As part of the original Around the World in 80 Skeins tour, the 29th stop was to Portugal to visit knitwear designer Inês Sousa.
Hi, Inês – welcome to the tour! Let’s start with where are you from?
I was born and live in Portugal, a beautiful country with a varied landscape, culture and wonderful weather.
How did you get started knitting and how did it turn into designing?
I learned to knit as a child, my mother taught me the Backwards Loop cast-on and the purl stitch. I was amazed by what her and her friends did with yarn and needles. In the 80’s knitting was very popular, I remember to think how cool it was and that someday I would like to knit colorful sweaters as well, even if it seemed something extremely difficult and totally out of reach. However, it didn’t stick and only in 2006 I started knitting again, this time seriously. I’m a self-taught knitter, I learned from books, on-line tutorials, videos, etc… From the beginning I had the tendency to modify patterns to get a better fit, change some elements and add new ones; therefore designing happened to me in a very natural way.
How does where you live influence your designs?
I’ve created patterns inspired by nature, poems, music, etc. I think that the diversity of the Portuguese culture and the ability to mix and match different elements from other cultures is very present in my work. I like to combine different textures and shapes. What concerns color, I imagine that the wide palette is a direct consequence of the fantastic weather we have with many sunny days and a fantastic light. I also enjoy photographing my work displayed in nature.
Who are your favorite designers?
Mies Van Der Rohe, Sebastião Rodrigues and Barbara G. Walker among others… I love the attention to detail of the first two and the colloquial tone along with the innovative approach of Barbara G. Walker (seamless sweaters worked from the top). They all were able to bring something new and special not only for their generation but for the next generations as well.
Do you have a favorite local yarn store?
I mainly buy on-line from a few stores localized in different places of the country: Bolas de Tons, Ovelha Negra and Tricot das Cinco. That’s where I can find suitable yarn for my projects which can be difficult to find at any local yarn store nearby, plus, the owners are very friendly.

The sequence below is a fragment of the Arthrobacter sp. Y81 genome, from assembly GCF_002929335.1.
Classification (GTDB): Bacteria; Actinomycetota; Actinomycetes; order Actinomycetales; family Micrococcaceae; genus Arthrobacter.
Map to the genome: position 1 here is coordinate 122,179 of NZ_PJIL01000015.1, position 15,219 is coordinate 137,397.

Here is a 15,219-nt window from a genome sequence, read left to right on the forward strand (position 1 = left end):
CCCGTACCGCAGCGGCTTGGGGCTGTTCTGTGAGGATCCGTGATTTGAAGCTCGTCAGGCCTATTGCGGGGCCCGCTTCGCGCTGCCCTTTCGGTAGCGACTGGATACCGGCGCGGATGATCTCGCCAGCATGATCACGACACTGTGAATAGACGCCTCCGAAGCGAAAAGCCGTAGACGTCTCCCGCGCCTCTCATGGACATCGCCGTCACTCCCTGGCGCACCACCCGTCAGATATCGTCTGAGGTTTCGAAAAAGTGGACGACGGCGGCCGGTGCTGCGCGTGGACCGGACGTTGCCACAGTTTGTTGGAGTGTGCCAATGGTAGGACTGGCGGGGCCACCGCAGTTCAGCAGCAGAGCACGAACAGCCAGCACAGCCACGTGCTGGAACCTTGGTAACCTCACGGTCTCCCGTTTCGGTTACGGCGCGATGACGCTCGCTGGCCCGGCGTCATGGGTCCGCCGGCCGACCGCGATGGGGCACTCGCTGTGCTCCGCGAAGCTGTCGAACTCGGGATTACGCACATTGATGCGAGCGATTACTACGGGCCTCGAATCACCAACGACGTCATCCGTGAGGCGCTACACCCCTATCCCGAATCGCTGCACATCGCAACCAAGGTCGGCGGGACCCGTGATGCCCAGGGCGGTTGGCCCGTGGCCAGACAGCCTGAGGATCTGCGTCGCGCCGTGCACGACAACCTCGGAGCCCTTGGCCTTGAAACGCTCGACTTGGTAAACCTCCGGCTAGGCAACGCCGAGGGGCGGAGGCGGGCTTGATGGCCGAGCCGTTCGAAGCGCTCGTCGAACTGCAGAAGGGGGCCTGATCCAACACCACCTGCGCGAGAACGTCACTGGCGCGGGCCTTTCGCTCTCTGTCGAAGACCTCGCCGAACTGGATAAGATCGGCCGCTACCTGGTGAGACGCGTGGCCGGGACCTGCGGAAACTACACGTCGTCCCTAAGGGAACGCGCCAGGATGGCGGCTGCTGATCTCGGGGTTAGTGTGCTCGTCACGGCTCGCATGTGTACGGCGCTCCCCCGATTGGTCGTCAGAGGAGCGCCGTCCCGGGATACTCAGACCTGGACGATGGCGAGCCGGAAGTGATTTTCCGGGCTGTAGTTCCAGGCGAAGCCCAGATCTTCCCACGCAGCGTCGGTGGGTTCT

What do you like to eat/drink while you work?
I like to drink herbal tea or decaf, I especially like ginger tea and oatmeal cookies (a vegan recipe).
1 cinnamon stick
2 or 3 black cardamom pods, peeled
One slice of Ginger root, fresh and peeled (approx 1”)
1 tablespoon of brown sugar
Boiled water (approx 1 litre)
Add the boiling water to the other ingredients. Let sit for 15 or 20 minutes. Serve hot, at room temperature or cold.
2 cups of rye flour
1 cup of oat flakes
1 cup of brown sugar
1 cup of dried prunes (~20 prunes)
½ cup of olive oil
1 teaspoon of cinnamon
Preheat the oven to 180ºC. Beat together the flour, oat flakes, sugar, cinnamon, olive oil and the dried prunes sliced in small pieces in a medium mixing bowl. Add the water and mix well. Spoon dough onto baking sheet using a tablespoon. Flatten each ball of dough slightly. Bake in middle rack of oven for 25 minutes.
Yum! That sounds like the perfect accompaniment to knitting! Where is your favorite place to work?
I can sketch and knit almost anywhere but there’s no place like home, it’s where I find the required time and energy to develop and test my designs. Plus, it is where all my needles and yarn are stored.
Is there a big knitting/crochet culture where you live?
I would say the Portuguese style of knitting (also called Turkish Knitting, Incan Knitting, Andean Knitting) which I can’t praise enough. It’s very easy both to knit and purl (contrary to many styles where the purl stitch is so difficult that some knitters avoid at all costs patterns with large sections of purling). The yarn is wrapped around the neck or runs through a pin placed on the shoulder requiring small movements from the hands, which allows a very relaxing posture. For this reason it is perfect for knitters with arthritis and carpal tunnel. Purling is so easy that many patterns knitted in the round, such as hats or mitts, are worked inside out with wrong side facing, consisting mainly of purl stitches.
That is so interesting – I may have to try to learn it just to save my hands. What is your design process like?
I sketch a lot, I draw charts in paper to check all the possibilities (modularity, transitions, ratio of increases, decreases, etc) and then I knit samples to test them. If it works I’ll start knitting with the “real” yarn and if it doesn’t, I’ll start all over again until it does. Sometimes, we have to “hear” what the yarn is telling us and find out different solutions, that’s when improvisation happens.
Do you have a favorite design in your portfolio that was inspired by your culture/environment?
I have many: Flor was inspired by a poem of Almada Negreiros, Pena by a poem of Fernando Pessoa and Sleepless Heart by a music of Rodrigo Leão.
Thank you for sharing your beautiful designs and inspirations with us!